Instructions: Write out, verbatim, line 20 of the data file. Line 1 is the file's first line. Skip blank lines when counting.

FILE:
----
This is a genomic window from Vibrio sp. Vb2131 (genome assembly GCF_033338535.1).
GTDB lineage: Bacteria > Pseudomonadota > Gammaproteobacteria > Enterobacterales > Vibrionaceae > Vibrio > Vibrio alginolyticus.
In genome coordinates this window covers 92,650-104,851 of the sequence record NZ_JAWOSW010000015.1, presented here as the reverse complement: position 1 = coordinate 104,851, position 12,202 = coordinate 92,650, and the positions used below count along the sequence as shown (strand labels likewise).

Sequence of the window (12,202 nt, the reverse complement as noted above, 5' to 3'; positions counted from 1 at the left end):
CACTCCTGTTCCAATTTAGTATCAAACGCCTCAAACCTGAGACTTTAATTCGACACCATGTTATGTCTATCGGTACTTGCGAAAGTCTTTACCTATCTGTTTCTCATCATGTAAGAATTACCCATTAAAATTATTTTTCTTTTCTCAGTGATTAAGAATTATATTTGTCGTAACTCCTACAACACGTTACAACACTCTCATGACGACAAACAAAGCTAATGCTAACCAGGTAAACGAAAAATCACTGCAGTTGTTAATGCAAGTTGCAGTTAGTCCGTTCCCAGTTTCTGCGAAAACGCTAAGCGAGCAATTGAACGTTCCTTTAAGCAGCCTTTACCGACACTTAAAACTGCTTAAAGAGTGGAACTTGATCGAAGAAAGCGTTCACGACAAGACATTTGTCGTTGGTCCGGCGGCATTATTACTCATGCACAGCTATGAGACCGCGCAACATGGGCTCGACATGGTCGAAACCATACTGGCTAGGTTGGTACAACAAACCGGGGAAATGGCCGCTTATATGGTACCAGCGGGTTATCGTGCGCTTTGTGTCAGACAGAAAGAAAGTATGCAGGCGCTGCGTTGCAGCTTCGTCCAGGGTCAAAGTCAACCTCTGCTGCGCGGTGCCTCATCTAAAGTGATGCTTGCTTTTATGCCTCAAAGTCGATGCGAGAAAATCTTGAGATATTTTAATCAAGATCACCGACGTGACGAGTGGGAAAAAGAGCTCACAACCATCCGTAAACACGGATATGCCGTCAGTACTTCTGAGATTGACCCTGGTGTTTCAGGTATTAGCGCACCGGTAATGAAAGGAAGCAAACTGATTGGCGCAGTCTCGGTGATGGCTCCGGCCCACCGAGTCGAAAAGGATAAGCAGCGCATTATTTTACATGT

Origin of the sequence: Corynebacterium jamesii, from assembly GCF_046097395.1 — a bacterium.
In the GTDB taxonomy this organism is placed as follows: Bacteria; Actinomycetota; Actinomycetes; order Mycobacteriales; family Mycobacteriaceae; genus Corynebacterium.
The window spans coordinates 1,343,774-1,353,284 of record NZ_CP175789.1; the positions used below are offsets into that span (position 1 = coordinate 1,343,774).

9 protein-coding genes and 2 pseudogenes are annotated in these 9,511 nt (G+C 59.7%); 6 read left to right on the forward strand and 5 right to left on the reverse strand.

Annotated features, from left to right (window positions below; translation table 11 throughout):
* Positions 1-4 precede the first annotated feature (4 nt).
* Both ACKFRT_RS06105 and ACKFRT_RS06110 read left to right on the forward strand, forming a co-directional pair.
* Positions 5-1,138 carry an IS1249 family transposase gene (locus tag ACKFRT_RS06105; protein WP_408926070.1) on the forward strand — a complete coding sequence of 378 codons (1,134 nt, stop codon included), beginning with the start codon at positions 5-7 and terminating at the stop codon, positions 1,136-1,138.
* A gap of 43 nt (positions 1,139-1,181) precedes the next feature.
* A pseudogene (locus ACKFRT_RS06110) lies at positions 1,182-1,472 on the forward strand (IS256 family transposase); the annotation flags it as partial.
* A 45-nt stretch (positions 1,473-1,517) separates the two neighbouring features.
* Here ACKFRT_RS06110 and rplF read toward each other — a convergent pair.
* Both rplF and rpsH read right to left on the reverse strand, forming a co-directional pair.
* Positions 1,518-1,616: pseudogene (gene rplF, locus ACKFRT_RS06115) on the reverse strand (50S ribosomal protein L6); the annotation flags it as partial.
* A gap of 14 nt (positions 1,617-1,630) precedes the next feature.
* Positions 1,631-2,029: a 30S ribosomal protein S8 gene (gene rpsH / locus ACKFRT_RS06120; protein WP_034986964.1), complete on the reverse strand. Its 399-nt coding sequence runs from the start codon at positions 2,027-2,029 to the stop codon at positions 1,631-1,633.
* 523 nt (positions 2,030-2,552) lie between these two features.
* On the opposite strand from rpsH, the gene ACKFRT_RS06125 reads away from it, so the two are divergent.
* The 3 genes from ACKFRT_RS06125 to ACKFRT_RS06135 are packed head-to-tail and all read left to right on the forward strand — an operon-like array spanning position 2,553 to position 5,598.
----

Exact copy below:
* A gap of 14 nt (positions 1,617-1,630) precedes the next feature.